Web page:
I have been told I have a high baseline.
I am a cheerful person.
I remain happy and positive when other people get bitter.
I do have my bad days. I get sad like everyone else.
I am empathetic to a fault. I put myself in people’s shoes to the point that I reflect and dwell on tough stuff sometimes too long.
Today, for the second time in my life, I was told today in a simulated communication session I am too cheerful. That it puts people off in difficult situations because I seem like I am too busy frolicking through my day to really seem that I care.
I never want that to be what happens. I care greatly for people. And although my personality follows me, I have always thought that it shows through and that I seem caring and empathetic when I need to be. Patrick jokes I have a “serious doctor voice.”
I would think if it were actually a problem that this would be feedback I would get more often. That it would be a problem. That I would notice it puts people off.
I adjust based on situations. But, I am still me. When I walk into a room, until I gauge a situation, I am who I am. I adjust my tone of voice, I grasp when things are grim or sad. But, if I don’t know for sure, I will offer a smile and an upbeat greeting. It just seems polite to me. You can be professional and empathetic, but also be a happy, positive person.
Do I really need to check my personality when I walk into a room?
Patrick thinks no. And that if it were a real issue, it would come up more. That I probably charm more people than I offend with my sunny disposition. That I have always seemed appropriate when he is around in tough circumstances.
I get that personalities don’t always click. And I am in a learning setting, so people will give feedback and not always agree with how I approach things. Especially when that is what they are specifically looking for. And I get sometimes I come on too chipper. But, most of the time, does that colour an entire encounter? Especially when I adjust based on the circumstance? Or at least I thought I did.
How do I process that when every other time, including the other three situations in this day, I have had nothing but praise (and of course, some more minor basic approach feedback)? When the verbal feedback starts with pointing out that my personality is probably “cheerful”? And basically only included that I was too cheerful coming in and initiating our conversation and how that colored our entire discussion that was too serious to start with such a friendly introduction.
I felt that the scenario didn’t go as well as I would have liked because I felt I didn’t have as much time as I would have liked and wound up trying to almost rush part of it… Because I tried to take more time to flesh out other stuff. Because I thought that piece was as important as some of the later discussion stuff that in real life would be a dialogue over time or at least beyond the 12 minute timeline. But I took that extra time early on for the other stuff because I care… That much. Even if it is imaginary.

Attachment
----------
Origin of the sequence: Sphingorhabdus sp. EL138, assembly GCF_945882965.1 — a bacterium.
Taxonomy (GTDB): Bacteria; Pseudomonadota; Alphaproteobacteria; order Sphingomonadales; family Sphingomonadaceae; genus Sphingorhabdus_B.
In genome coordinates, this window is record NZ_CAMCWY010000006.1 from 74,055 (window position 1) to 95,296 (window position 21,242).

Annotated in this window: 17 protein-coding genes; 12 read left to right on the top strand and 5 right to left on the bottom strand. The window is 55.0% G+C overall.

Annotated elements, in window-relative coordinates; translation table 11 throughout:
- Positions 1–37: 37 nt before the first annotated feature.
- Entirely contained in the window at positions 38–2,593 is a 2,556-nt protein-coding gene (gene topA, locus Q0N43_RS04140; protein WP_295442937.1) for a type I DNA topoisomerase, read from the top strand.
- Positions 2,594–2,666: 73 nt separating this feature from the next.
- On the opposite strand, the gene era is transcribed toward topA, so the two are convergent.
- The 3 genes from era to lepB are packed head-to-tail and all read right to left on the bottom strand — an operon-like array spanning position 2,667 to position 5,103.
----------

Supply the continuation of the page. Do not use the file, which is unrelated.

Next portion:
I didn’t cover everything because I ran out of time. So, I didn’t get every tick box. I didn’t miss stuff because I was avoiding it. I missed it because I was trying to communicate effectively about the issues at hand. And if it were graded, I still would have passed.
But, it bothers me. Because I could have done better in that regard. Had I had more time. Or managed my time differently. Yes, we have time limits. Yes, there are ways to be efficient. That is a fine thing to work on. But, some things are just so important I think we should take our time.
But it bothers me more that cheerful disposition threw the person off… Made them feel like we didn’t have a partnership. Maybe made it more difficult to share.
I would never want that.
What if that happens other times and I don’t know?
When I was in Med 1, I had an SP tell me that I was too cheerful during a physical exam session. That I should consider toning it down a notch sometimes. But that it is good that I talk to people. Just that I don’t always have to seem so happy to be poking them in the thyroid.
That is also how I sound when I get really nervous, interestingly enough.
I asked for feedback on my cheerfulness with others and there was no complaint the rest of the year. So, I figured it was okay. So long as I don’t let myself get too nervous.
In this case, I shifted when the mood shifted. At least I thought so. Initially, I was my chipper self, but I adjusted when we got serious. I thought I adjusted to the mood in the room. My voice was still too sunny early on, though. Maybe I missed the boat?
But, do I really need to change my style? Do I have to change me?
Or do I just chalk it up to a difference of opinion? A one-off event? A bad moment on my part or the person’s? And maybe some nerves?
Or maybe it is somewhere in between…
The whole thing makes my head hurt. I don’t know how to grapple with it. Except to take it at face value and try to more consistently subdue myself before going into unknowns. I don’t want to lose myself in the process, though. Generally, it works for me.
I want to do what is best.
It is only the second time I had someone comment on my cheerful disposition negatively. But, it hurt my feelings. As foolish as that may be given the circumstance.